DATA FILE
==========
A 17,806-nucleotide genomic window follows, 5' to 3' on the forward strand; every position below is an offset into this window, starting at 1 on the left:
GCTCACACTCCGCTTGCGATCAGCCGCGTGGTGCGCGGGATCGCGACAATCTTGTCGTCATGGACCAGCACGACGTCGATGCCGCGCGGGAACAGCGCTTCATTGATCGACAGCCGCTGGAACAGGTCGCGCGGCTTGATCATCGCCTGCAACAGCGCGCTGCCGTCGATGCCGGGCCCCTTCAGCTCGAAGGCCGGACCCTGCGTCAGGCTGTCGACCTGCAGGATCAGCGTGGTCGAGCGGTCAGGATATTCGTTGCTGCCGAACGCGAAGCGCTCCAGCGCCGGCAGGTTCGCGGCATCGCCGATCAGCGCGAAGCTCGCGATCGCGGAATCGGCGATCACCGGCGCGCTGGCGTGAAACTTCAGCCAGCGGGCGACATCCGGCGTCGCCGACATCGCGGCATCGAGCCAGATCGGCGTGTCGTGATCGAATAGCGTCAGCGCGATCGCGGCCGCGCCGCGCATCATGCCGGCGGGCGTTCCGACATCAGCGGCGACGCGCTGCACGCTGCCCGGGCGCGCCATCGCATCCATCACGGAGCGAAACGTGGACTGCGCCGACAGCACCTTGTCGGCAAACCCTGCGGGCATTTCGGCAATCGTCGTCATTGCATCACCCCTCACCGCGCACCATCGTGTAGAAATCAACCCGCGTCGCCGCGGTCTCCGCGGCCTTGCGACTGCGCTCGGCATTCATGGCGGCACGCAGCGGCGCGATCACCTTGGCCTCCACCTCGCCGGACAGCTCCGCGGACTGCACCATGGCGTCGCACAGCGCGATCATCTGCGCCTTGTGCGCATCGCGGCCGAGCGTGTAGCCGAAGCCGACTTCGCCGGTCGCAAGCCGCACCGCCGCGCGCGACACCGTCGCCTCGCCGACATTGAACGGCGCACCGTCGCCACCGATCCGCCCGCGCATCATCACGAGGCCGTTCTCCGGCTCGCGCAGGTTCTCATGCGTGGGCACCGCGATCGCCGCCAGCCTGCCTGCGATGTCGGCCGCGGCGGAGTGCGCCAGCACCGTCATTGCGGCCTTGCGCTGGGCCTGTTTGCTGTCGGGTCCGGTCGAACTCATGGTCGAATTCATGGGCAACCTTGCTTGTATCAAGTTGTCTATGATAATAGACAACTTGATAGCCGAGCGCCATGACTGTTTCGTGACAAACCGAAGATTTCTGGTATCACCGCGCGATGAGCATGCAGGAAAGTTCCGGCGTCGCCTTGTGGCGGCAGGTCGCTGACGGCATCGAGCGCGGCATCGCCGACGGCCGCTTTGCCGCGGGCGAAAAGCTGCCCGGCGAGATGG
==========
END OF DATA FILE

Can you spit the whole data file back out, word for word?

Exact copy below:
A 17,806-nucleotide genomic window follows, 5' to 3' on the forward strand; every position below is an offset into this window, starting at 1 on the left:
GCTCACACTCCGCTTGCGATCAGCCGCGTGGTGCGCGGGATCGCGACAATCTTGTCGTCATGGACCAGCACGACGTCGATGCCGCGCGGGAACAGCGCTTCATTGATCGACAGCCGCTGGAACAGGTCGCGCGGCTTGATCATCGCCTGCAACAGCGCGCTGCCGTCGATGCCGGGCCCCTTCAGCTCGAAGGCCGGACCCTGCGTCAGGCTGTCGACCTGCAGGATCAGCGTGGTCGAGCGGTCAGGATATTCGTTGCTGCCGAACGCGAAGCGCTCCAGCGCCGGCAGGTTCGCGGCATCGCCGATCAGCGCGAAGCTCGCGATCGCGGAATCGGCGATCACCGGCGCGCTGGCGTGAAACTTCAGCCAGCGGGCGACATCCGGCGTCGCCGACATCGCGGCATCGAGCCAGATCGGCGTGTCGTGATCGAATAGCGTCAGCGCGATCGCGGCCGCGCCGCGCATCATGCCGGCGGGCGTTCCGACATCAGCGGCGACGCGCTGCACGCTGCCCGGGCGCGCCATCGCATCCATCACGGAGCGAAACGTGGACTGCGCCGACAGCACCTTGTCGGCAAACCCTGCGGGCATTTCGGCAATCGTCGTCATTGCATCACCCCTCACCGCGCACCATCGTGTAGAAATCAACCCGCGTCGCCGCGGTCTCCGCGGCCTTGCGACTGCGCTCGGCATTCATGGCGGCACGCAGCGGCGCGATCACCTTGGCCTCCACCTCGCCGGACAGCTCCGCGGACTGCACCATGGCGTCGCACAGCGCGATCATCTGCGCCTTGTGCGCATCGCGGCCGAGCGTGTAGCCGAAGCCGACTTCGCCGGTCGCAAGCCGCACCGCCGCGCGCGACACCGTCGCCTCGCCGACATTGAACGGCGCACCGTCGCCACCGATCCGCCCGCGCATCATCACGAGGCCGTTCTCCGGCTCGCGCAGGTTCTCATGCGTGGGCACCGCGATCGCCGCCAGCCTGCCTGCGATGTCGGCCGCGGCGGAGTGCGCCAGCACCGTCATTGCGGCCTTGCGCTGGGCCTGTTTGCTGTCGGGTCCGGTCGAACTCATGGTCGAATTCATGGGCAACCTTGCTTGTATCAAGTTGTCTATGATAATAGACAACTTGATAGCCGAGCGCCATGACTGTTTCGTGACAAACCGAAGATTTCTGGTATCACCGCGCGATGAGCATGCAGGAAAGTTCCGGCGTCGCCTTGTGGCGGCAGGTCGCTGACGGCATCGAGCGCGGCATCGCCGACGGCCGCTTTGCCGCGGGCGAAAAGCTGCCCGGCGAGATGG